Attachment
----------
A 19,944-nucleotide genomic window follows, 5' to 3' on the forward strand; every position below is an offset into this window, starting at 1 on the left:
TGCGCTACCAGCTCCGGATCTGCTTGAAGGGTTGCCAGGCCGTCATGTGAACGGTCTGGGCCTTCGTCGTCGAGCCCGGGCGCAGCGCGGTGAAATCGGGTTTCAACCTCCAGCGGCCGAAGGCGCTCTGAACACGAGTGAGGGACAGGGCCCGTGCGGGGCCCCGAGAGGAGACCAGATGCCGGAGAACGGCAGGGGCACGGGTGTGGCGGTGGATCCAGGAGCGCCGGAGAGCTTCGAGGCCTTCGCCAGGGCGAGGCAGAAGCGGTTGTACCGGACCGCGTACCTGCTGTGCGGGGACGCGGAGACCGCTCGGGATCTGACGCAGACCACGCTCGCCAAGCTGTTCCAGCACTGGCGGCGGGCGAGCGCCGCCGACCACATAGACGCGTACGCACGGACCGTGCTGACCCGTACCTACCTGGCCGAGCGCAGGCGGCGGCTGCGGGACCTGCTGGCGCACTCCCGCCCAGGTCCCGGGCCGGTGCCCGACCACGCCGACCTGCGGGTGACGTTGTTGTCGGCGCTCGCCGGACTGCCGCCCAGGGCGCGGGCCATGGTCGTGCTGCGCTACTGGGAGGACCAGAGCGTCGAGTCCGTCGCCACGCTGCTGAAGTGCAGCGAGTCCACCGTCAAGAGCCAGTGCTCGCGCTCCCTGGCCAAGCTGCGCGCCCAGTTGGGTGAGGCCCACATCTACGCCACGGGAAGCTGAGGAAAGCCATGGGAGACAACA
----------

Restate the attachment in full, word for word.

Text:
A 19,944-nucleotide genomic window follows, 5' to 3' on the forward strand; every position below is an offset into this window, starting at 1 on the left:
TGCGCTACCAGCTCCGGATCTGCTTGAAGGGTTGCCAGGCCGTCATGTGAACGGTCTGGGCCTTCGTCGTCGAGCCCGGGCGCAGCGCGGTGAAATCGGGTTTCAACCTCCAGCGGCCGAAGGCGCTCTGAACACGAGTGAGGGACAGGGCCCGTGCGGGGCCCCGAGAGGAGACCAGATGCCGGAGAACGGCAGGGGCACGGGTGTGGCGGTGGATCCAGGAGCGCCGGAGAGCTTCGAGGCCTTCGCCAGGGCGAGGCAGAAGCGGTTGTACCGGACCGCGTACCTGCTGTGCGGGGACGCGGAGACCGCTCGGGATCTGACGCAGACCACGCTCGCCAAGCTGTTCCAGCACTGGCGGCGGGCGAGCGCCGCCGACCACATAGACGCGTACGCACGGACCGTGCTGACCCGTACCTACCTGGCCGAGCGCAGGCGGCGGCTGCGGGACCTGCTGGCGCACTCCCGCCCAGGTCCCGGGCCGGTGCCCGACCACGCCGACCTGCGGGTGACGTTGTTGTCGGCGCTCGCCGGACTGCCGCCCAGGGCGCGGGCCATGGTCGTGCTGCGCTACTGGGAGGACCAGAGCGTCGAGTCCGTCGCCACGCTGCTGAAGTGCAGCGAGTCCACCGTCAAGAGCCAGTGCTCGCGCTCCCTGGCCAAGCTGCGCGCCCAGTTGGGTGAGGCCCACATCTACGCCACGGGAAGCTGAGGAAAGCCATGGGAGACAACA